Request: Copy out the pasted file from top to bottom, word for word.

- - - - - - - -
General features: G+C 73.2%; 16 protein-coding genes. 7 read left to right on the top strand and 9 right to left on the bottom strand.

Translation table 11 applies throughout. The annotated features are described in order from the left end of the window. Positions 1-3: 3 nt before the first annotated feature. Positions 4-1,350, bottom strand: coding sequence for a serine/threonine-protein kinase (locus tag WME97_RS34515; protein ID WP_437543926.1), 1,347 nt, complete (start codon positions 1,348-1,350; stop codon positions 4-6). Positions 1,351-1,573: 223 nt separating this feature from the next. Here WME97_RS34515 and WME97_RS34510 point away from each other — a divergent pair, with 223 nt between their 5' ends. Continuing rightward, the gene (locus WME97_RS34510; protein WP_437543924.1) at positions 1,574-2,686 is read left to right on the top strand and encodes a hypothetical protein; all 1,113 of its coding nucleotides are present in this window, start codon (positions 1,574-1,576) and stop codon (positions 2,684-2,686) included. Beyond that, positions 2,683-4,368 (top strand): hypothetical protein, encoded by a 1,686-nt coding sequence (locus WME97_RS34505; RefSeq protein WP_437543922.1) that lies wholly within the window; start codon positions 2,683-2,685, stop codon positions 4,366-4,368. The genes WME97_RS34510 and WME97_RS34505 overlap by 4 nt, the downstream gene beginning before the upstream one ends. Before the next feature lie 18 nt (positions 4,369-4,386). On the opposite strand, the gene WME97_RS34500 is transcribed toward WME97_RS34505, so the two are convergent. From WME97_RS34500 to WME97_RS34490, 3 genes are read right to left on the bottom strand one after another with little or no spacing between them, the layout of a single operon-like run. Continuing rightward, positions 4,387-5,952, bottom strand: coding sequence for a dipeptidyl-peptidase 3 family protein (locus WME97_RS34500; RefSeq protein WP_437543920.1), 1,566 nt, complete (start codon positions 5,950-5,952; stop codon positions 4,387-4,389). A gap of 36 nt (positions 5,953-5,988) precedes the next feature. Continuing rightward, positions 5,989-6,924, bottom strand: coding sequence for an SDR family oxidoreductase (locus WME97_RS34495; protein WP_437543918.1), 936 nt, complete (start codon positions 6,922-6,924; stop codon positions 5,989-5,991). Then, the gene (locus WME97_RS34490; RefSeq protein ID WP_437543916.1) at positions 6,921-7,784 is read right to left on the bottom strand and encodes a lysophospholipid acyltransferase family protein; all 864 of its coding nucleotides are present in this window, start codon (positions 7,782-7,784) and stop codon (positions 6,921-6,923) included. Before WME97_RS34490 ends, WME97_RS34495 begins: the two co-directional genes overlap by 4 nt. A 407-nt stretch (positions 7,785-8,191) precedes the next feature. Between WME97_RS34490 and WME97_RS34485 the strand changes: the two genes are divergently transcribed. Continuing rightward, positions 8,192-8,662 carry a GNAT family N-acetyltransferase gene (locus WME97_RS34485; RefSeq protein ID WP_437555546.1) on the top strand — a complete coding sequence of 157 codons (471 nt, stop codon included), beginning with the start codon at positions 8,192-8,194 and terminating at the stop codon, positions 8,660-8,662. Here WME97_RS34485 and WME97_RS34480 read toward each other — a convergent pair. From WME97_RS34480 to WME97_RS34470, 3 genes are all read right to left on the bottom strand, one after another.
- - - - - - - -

General features: G+C 73.2%; 16 protein-coding genes. 7 read left to right on the top strand and 9 right to left on the bottom strand.

Translation table 11 applies throughout. The annotated features are described in order from the left end of the window. Positions 1-3: 3 nt before the first annotated feature. Positions 4-1,350, bottom strand: coding sequence for a serine/threonine-protein kinase (locus tag WME97_RS34515; protein ID WP_437543926.1), 1,347 nt, complete (start codon positions 1,348-1,350; stop codon positions 4-6). Positions 1,351-1,573: 223 nt separating this feature from the next. Here WME97_RS34515 and WME97_RS34510 point away from each other — a divergent pair, with 223 nt between their 5' ends. Continuing rightward, the gene (locus WME97_RS34510; protein WP_437543924.1) at positions 1,574-2,686 is read left to right on the top strand and encodes a hypothetical protein; all 1,113 of its coding nucleotides are present in this window, start codon (positions 1,574-1,576) and stop codon (positions 2,684-2,686) included. Beyond that, positions 2,683-4,368 (top strand): hypothetical protein, encoded by a 1,686-nt coding sequence (locus WME97_RS34505; RefSeq protein WP_437543922.1) that lies wholly within the window; start codon positions 2,683-2,685, stop codon positions 4,366-4,368. The genes WME97_RS34510 and WME97_RS34505 overlap by 4 nt, the downstream gene beginning before the upstream one ends. Before the next feature lie 18 nt (positions 4,369-4,386). On the opposite strand, the gene WME97_RS34500 is transcribed toward WME97_RS34505, so the two are convergent. From WME97_RS34500 to WME97_RS34490, 3 genes are read right to left on the bottom strand one after another with little or no spacing between them, the layout of a single operon-like run. Continuing rightward, positions 4,387-5,952, bottom strand: coding sequence for a dipeptidyl-peptidase 3 family protein (locus WME97_RS34500; RefSeq protein WP_437543920.1), 1,566 nt, complete (start codon positions 5,950-5,952; stop codon positions 4,387-4,389). A gap of 36 nt (positions 5,953-5,988) precedes the next feature. Continuing rightward, positions 5,989-6,924, bottom strand: coding sequence for an SDR family oxidoreductase (locus WME97_RS34495; protein WP_437543918.1), 936 nt, complete (start codon positions 6,922-6,924; stop codon positions 5,989-5,991). Then, the gene (locus WME97_RS34490; RefSeq protein ID WP_437543916.1) at positions 6,921-7,784 is read right to left on the bottom strand and encodes a lysophospholipid acyltransferase family protein; all 864 of its coding nucleotides are present in this window, start codon (positions 7,782-7,784) and stop codon (positions 6,921-6,923) included. Before WME97_RS34490 ends, WME97_RS34495 begins: the two co-directional genes overlap by 4 nt. A 407-nt stretch (positions 7,785-8,191) precedes the next feature. Between WME97_RS34490 and WME97_RS34485 the strand changes: the two genes are divergently transcribed. Continuing rightward, positions 8,192-8,662 carry a GNAT family N-acetyltransferase gene (locus WME97_RS34485; RefSeq protein ID WP_437555546.1) on the top strand — a complete coding sequence of 157 codons (471 nt, stop codon included), beginning with the start codon at positions 8,192-8,194 and terminating at the stop codon, positions 8,660-8,662. Here WME97_RS34485 and WME97_RS34480 read toward each other — a convergent pair. From WME97_RS34480 to WME97_RS34470, 3 genes are all read right to left on the bottom strand, one after another.